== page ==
By Sian Bayley, Local Democracy Reporter
Two councils in South-west London sparked fear and confusion on Twitter yesterday after sharing details about how to prepare an emergency grab-and-go-bag.
The tweets, sent by Wandsworth and Richmond councils, said grab bags were “full of emergency items in case you need to flee your home immediately without time to pack”.
They suggested packing items such as a first aid kit, a torch, food and water, and an emergency plan.
The councils, which share a staffing service, wrote the tweets as part of a month-long campaign to help people know what they need to leave in emergencies, such as domestic violence or flooding.
Other councils and public bodies have also tweeted about the campaign.
But many Twitter users presumed the tweets were something to do with coronavirus or an imminent disaster, with a number of people replying to the Wandsworth account in particular.
More than 1,400 tweets from users asked questions such as “What is this? Are we actually heading to an end-of-times scenario?” and “How bad are things getting in Wandsworth?”
Another added: “Great idea but perhaps could have considered the anxiety this could cause some. Could have been worded a bit better.”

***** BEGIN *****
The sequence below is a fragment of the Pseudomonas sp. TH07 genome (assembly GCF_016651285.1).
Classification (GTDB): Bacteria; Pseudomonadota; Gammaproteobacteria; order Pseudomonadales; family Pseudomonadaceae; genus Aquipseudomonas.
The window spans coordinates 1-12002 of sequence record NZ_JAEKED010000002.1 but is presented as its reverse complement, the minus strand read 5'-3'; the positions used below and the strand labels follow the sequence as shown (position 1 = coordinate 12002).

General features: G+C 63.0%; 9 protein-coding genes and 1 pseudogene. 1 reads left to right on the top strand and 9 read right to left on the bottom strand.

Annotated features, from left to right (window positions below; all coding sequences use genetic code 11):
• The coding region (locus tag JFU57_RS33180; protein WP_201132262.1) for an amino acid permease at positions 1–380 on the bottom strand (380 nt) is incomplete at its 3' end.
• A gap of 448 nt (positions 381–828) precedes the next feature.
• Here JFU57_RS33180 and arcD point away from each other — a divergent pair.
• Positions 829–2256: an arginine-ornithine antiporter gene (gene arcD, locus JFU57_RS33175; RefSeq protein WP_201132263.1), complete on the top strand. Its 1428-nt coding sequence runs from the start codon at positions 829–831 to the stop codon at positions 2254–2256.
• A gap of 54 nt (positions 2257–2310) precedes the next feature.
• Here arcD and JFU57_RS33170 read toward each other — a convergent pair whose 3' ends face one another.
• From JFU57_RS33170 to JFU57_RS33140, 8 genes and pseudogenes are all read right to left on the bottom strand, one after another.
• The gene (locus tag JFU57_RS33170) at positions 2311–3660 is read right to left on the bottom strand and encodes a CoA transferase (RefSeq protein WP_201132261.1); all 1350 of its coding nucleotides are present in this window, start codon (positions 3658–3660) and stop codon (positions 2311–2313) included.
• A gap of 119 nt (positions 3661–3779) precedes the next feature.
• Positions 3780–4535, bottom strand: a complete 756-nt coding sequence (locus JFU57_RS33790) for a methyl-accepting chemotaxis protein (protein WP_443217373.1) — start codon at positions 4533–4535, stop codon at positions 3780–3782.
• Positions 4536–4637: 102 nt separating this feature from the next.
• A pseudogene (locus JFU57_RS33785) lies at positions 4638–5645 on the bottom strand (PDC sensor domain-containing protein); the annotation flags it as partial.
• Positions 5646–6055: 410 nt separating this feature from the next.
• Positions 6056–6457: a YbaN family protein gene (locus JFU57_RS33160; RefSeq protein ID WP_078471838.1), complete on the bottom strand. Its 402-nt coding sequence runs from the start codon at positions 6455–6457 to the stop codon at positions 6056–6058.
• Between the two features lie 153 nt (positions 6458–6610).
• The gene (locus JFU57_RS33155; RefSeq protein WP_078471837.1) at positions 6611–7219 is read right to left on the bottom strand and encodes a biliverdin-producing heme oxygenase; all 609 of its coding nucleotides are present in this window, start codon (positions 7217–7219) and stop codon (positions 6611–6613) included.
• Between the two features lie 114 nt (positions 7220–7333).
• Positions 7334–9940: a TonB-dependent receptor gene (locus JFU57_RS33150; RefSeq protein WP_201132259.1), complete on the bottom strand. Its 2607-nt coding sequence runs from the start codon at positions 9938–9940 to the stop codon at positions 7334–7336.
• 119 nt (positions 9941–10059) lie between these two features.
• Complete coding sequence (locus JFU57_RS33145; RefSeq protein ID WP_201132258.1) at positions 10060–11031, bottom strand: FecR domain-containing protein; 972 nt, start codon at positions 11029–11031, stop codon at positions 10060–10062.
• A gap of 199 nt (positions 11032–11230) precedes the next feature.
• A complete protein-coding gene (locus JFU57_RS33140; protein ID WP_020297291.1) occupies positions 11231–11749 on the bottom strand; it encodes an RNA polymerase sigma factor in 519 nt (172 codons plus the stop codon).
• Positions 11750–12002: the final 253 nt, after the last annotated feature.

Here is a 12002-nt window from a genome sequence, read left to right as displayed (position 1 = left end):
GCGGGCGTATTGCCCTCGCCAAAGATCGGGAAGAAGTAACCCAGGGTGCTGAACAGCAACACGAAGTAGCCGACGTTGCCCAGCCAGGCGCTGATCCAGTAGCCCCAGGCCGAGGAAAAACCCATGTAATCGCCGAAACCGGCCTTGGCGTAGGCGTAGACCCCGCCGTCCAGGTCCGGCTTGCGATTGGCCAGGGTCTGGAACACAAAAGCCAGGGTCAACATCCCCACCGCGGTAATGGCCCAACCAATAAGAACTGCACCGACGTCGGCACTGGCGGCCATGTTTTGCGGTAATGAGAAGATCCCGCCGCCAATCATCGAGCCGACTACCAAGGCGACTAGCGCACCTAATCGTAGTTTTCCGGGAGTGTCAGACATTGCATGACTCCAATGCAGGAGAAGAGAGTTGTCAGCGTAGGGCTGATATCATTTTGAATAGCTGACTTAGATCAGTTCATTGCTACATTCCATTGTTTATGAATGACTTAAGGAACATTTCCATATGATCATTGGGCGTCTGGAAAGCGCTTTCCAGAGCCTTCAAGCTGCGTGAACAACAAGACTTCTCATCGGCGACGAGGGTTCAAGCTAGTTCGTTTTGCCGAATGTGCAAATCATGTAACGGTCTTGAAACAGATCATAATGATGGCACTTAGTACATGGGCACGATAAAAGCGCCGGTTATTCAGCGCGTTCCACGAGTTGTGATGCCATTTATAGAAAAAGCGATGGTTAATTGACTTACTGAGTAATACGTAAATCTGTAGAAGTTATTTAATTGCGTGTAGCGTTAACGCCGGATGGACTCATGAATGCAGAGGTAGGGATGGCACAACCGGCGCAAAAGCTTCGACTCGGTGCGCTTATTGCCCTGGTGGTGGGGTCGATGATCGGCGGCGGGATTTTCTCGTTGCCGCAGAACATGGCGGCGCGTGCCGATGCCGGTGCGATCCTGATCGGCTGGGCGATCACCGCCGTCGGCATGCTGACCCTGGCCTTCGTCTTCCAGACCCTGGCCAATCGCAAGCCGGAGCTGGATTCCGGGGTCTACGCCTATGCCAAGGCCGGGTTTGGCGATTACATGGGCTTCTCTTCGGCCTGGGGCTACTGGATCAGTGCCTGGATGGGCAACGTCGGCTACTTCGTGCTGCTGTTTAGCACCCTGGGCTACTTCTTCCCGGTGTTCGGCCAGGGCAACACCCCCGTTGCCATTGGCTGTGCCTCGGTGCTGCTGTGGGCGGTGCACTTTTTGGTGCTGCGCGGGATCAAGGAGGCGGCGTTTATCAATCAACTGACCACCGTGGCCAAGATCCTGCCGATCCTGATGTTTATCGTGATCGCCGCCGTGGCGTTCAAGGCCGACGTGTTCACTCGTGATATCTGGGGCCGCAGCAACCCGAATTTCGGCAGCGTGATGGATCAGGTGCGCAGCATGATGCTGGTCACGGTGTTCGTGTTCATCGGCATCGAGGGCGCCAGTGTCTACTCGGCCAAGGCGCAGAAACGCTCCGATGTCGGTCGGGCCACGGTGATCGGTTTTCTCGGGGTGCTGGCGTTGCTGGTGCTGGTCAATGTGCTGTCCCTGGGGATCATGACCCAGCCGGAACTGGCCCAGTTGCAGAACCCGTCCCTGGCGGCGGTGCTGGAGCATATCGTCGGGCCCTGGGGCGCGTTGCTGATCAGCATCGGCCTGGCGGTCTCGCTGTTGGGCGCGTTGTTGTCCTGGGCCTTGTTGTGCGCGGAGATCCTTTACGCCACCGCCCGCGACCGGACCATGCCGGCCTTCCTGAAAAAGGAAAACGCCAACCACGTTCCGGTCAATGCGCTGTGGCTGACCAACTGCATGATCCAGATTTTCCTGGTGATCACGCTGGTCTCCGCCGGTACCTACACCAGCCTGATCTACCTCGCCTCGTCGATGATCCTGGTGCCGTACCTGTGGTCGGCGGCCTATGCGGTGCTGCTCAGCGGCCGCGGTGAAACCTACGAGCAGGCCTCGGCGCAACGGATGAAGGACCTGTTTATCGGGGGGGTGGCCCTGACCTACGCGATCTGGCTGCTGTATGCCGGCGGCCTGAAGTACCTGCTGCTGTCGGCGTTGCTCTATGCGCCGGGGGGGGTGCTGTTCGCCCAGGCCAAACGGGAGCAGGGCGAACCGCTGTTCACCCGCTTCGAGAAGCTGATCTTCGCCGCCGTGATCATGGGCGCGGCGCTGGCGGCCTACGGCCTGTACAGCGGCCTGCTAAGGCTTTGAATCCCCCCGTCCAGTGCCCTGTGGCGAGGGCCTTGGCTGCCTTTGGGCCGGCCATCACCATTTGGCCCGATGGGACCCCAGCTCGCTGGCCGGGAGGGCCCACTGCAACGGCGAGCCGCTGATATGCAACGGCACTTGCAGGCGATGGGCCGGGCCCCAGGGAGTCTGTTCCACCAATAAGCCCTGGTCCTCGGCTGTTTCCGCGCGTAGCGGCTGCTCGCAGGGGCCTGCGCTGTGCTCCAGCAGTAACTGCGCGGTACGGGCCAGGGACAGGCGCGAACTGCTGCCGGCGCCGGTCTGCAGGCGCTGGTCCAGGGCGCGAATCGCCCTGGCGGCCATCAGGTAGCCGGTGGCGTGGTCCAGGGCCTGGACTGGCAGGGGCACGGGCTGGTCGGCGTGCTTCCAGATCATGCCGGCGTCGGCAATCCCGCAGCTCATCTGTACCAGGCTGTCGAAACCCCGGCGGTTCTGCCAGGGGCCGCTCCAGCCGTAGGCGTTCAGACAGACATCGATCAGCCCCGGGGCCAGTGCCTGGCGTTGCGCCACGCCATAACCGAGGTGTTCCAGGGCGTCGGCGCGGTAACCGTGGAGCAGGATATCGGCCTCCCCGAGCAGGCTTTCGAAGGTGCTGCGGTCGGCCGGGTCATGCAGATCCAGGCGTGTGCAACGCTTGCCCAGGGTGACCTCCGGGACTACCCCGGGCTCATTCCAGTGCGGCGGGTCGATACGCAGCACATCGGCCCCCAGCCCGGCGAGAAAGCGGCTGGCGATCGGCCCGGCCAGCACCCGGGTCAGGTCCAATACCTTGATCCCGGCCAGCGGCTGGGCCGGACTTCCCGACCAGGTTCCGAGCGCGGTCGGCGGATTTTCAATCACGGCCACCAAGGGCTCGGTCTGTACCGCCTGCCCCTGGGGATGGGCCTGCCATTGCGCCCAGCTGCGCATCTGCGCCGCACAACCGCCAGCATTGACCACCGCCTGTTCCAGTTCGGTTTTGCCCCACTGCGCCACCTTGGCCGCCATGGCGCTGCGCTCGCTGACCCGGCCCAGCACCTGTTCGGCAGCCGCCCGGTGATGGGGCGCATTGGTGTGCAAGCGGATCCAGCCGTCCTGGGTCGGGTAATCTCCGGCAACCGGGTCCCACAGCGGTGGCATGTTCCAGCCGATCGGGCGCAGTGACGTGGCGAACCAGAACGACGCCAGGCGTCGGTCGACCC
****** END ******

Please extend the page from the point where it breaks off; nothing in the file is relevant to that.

Wandsworth council’s Twitter account replied: “Agreed. We’re sorry to have caused alarm.”
Tooting MP Rosena Allin-Khan said: “In fairness to the council it’s part of Preparedness Month, but without any context it seems like a zombie apocalypse is imminent.
“Think less ‘prepare for a zombie apocalypse’ and more ‘have you topped up your first aid kit recently?’”
Richmond council seemed to get off lighter, with fewer retweets, perhaps due to its jokey addition of the phrase: “please don’t just pack gin”.
Wandsworth council quickly added a tweet explaining: “Don’t worry, we’re not trying to scare you. This is part of our contribution to the #30days30waysUK campaign – a month-long national campaign.”
A spokeswoman for Wandsworth council said: “This is part of an annual national campaign, supported by many public bodies up and down the country, including councils, the NHS, police and fire services, and is aimed primarily at those in vulnerable situations who may need to leave their homes at a moment’s notice.
“This includes people living in a flood risk area, victims of domestic violence or those who may be affected by a gas leak or a power cut. This national campaign simply urges people to be prepared for sudden emergencies.”
Pictured top: Wandsworth Town Hall
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